The FDA has announced plans for a public workshop to discuss the STAR Pilot Program. The workshop, as yet unscheduled, will discuss feedback and experiences from the pilot program with industry stakeholders.
Additions to PDUFA meeting types
Two new formal PDUFA meeting types will be added: Type D meetings and INitial Targeted Engagement for Regulatory Advice on CBER/CDER ProducTs (INTERACT) meetings. The latter are intended to facilitate early discussions of novel questions and unique challenges in early development (i.e., prior to filing an Investigational New Drug [IND] application). INTERACT meeting discussions may focus on topics such as the design of IND-enabling toxicity studies, complex manufacturing technologies or processes, and the development of innovative devices to be used with drug or biologic products. While this type of meeting was previously limited to discussions of products regulated by the Center for Biologics Evaluation and Research (CBER), INTERACT meetings will also encompass those regulated by the Center for Drugs Evaluation and Research (CDER) under PDUFA VII.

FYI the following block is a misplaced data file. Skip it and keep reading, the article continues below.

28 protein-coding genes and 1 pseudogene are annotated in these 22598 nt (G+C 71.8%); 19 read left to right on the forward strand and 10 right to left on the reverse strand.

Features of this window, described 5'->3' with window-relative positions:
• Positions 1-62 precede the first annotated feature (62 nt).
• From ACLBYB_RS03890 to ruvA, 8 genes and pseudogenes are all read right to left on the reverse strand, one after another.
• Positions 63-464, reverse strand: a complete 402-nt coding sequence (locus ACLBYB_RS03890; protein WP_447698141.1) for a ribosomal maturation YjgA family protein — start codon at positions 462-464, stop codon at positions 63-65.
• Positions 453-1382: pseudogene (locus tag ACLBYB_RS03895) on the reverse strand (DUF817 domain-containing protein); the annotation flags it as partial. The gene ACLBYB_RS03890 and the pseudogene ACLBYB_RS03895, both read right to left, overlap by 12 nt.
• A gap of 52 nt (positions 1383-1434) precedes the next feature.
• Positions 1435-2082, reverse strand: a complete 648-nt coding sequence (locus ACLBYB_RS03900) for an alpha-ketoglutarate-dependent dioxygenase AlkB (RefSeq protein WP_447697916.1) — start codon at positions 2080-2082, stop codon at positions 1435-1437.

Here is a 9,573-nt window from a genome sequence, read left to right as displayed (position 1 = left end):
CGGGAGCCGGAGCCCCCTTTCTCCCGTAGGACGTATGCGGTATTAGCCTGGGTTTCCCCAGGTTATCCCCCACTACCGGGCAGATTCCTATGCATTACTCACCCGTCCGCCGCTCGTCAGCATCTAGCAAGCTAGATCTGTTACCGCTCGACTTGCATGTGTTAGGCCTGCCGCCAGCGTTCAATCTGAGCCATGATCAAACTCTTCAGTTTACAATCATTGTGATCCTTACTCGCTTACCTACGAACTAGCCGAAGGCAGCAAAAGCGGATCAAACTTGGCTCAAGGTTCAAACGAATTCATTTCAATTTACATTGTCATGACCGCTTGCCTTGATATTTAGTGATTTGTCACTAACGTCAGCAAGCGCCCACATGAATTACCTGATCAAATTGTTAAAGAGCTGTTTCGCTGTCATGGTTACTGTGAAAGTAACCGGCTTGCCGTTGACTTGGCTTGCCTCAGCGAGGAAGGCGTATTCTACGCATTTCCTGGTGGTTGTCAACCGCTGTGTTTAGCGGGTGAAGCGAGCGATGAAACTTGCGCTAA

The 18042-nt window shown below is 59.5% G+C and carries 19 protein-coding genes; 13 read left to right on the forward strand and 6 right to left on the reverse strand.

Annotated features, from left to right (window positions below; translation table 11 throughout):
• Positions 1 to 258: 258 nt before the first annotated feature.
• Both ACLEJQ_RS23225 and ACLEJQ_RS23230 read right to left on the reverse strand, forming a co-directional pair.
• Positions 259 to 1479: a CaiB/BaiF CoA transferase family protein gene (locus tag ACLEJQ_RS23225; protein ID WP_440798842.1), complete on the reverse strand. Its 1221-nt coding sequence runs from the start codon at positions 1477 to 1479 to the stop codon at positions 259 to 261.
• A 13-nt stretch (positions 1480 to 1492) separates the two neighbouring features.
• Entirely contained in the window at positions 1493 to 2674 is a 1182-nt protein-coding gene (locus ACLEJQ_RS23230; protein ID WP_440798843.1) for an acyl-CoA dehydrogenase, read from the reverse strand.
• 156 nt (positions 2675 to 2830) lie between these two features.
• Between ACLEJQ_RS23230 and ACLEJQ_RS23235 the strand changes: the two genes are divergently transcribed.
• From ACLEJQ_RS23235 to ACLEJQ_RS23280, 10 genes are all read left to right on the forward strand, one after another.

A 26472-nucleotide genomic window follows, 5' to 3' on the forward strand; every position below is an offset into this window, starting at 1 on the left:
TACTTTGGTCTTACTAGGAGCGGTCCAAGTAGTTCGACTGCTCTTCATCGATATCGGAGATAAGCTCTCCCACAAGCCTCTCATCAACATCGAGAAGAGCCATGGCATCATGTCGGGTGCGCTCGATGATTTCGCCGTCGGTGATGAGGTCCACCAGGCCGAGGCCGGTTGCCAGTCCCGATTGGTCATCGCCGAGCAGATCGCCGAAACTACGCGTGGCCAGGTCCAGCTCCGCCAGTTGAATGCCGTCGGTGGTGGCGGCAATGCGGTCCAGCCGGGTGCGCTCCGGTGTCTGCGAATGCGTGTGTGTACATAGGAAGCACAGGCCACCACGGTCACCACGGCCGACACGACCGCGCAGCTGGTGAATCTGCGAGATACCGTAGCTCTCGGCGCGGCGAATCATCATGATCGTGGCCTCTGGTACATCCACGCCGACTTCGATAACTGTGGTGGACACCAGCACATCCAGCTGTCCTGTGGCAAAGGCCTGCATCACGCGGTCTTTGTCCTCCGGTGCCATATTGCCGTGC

A Type D meeting, unlike Type C meetings, will facilitate a discussion between the FDA and a sponsor on one or two defined topics. Due to the narrow focus of the Type D meeting, the overall meeting timelines are more expeditious than those for a Type C meeting.
The PDUFA VII Commitment Letter outlines the proposed timelines for the various meeting types as follows:
|Meeting Type||Response Time
|Receipt of Background Package||Meeting Scheduling or Written Response Time|
|A||14||At the time of the meeting request||30 calendar days from the receipt of the meeting request|
|B||21||30 calendar days before the date of the meeting or expected written response||60 calendar days from the receipt of the meeting request|
|B(EOP)||14||50 calendar days before the date of the meeting or expected written response*||70 calendar days from the receipt of the meeting request|
|C||21||47 calendar days before the date of the meeting or expected written response*||75 calendar days from the receipt of the meeting request|
|D||14||At the time of the meeting request||50 calendar days from the receipt of the meeting request|
|INTERACT||21||At the time of the meeting request||75 calendar days from the receipt of the meeting request|
*If the scheduled date of a Type B(EOP) or C meeting is earlier than the timeframes specified above, the meeting background package will be due no sooner than six calendar days following the response time for Type B(EOP) meetings and seven calendar days for Type C meetings.